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Mote Marine and FWC release snook into Sarasota Bay

Snook release is part of an ongoing FWC-Mote partnership to enhance wild fish populations.

On Aug. 15, scientists with Mote Marine Laboratory and Florida’s Fish and Wildlife Conservation Commission released hatchery-reared juvenile snook into the wild as part of an ongoing program designed to find the most effective methods to replenish and enhance wild snook populations.

The species is one of Florida’s most popular sport fish and plays an important role in drawing recreational anglers to the state. According to the American Sport fishing Association, Florida is the top-ranked state in economic output from recreational fishing, which draws $8.6 billion to the economy annually. Saltwater fishing alone generates 80 percent — $6.8 billion — of that income.

Snook, along with red drum, are the main test species for restocking efforts statewide. This project, which involves tagging and then releasing more than 2,200 snook into Sarasota Bay during over three days, is designed to determine whether snook that have been conditioned for release at Mote have better growth and survival rates in the wild.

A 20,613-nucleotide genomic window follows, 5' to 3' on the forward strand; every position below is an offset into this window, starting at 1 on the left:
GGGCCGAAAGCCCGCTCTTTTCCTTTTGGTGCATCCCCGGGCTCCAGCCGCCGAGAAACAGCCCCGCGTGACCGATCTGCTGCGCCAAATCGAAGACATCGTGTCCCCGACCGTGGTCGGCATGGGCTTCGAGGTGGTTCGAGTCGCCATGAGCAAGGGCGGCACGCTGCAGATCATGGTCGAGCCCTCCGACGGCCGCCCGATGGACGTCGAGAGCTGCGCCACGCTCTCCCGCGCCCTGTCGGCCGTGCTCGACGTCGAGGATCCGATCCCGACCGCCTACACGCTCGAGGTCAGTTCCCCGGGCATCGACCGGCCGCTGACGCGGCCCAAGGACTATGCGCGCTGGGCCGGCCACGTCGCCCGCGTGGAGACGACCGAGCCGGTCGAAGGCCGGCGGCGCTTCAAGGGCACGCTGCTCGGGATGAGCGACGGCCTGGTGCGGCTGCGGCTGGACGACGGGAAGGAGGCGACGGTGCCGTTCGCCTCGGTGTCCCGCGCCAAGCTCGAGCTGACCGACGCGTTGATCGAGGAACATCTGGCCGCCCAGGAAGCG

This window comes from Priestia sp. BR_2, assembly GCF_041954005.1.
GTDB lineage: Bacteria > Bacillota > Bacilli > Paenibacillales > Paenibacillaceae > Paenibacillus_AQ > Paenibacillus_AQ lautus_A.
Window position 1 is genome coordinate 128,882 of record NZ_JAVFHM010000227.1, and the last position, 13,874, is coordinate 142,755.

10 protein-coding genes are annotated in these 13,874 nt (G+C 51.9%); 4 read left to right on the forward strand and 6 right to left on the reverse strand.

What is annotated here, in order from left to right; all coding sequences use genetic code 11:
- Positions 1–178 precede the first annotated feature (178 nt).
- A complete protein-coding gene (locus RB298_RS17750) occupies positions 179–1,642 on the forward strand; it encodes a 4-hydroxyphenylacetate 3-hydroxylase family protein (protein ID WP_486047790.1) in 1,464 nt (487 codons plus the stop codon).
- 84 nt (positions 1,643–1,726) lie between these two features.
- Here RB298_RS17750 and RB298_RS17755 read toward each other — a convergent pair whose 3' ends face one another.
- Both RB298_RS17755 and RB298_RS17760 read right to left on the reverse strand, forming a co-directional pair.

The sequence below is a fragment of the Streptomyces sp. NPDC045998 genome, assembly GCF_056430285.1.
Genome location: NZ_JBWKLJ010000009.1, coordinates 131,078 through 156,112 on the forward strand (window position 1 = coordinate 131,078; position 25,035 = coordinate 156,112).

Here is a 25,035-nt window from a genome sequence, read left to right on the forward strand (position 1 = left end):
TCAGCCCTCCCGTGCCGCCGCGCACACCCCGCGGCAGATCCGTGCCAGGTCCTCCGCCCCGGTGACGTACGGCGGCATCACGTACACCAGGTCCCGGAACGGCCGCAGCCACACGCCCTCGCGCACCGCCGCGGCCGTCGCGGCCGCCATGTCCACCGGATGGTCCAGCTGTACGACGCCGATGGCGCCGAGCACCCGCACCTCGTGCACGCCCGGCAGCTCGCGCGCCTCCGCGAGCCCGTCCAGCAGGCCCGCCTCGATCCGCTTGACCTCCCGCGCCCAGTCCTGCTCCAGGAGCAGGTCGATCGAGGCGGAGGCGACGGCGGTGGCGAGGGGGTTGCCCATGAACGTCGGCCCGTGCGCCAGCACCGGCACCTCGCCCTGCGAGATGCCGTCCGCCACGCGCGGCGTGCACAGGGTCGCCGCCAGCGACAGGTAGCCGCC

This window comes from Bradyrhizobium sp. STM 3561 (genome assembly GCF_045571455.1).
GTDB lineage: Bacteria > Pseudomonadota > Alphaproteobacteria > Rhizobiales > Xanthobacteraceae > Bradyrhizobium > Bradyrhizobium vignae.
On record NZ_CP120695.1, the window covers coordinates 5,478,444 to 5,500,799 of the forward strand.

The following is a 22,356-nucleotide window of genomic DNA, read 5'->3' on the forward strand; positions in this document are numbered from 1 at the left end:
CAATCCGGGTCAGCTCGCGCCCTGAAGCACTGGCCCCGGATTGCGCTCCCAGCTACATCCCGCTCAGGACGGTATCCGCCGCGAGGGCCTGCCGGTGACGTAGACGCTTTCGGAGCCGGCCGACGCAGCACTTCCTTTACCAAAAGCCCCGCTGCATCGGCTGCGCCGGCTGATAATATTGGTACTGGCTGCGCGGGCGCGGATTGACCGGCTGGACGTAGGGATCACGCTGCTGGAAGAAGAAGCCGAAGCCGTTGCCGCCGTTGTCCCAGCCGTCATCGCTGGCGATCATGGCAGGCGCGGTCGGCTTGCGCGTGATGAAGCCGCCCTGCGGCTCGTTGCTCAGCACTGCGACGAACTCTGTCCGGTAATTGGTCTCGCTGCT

This event is a key example of Mote’s efforts to develop and support public-private partnerships for the conservation and sustainable use of our marine resources. The snook release is possible now thanks to a private donation to Mote and from funding provided by FWC.

Past Mote and FWC research conducted through pilot snook releases that took place between 1997 and 2006 has shown that hatchery-reared fish released into the wild can indeed contribute to the local fishery with the fish growing to adulthood. And, in fact, tag data recovered following these small-scale pilot release experiments showed that using the knowledge we gained, we were able to improve the survival rate of stocked fish by more than 200 percent.

“We’ve found over time that we can improve the survival of hatchery snook released into the wild by 10 times just by choosing the right habitat,” said Dr. Kenneth Leber, Associate Vice President for Mote’s Directorate for Fisheries and Aquaculture. “We also know that there are limits on how many fish you can put in each habitat before you start to lose hatchery snook. These pilot studies we’re doing now are further defining the best methods for snook stock enhancement.”

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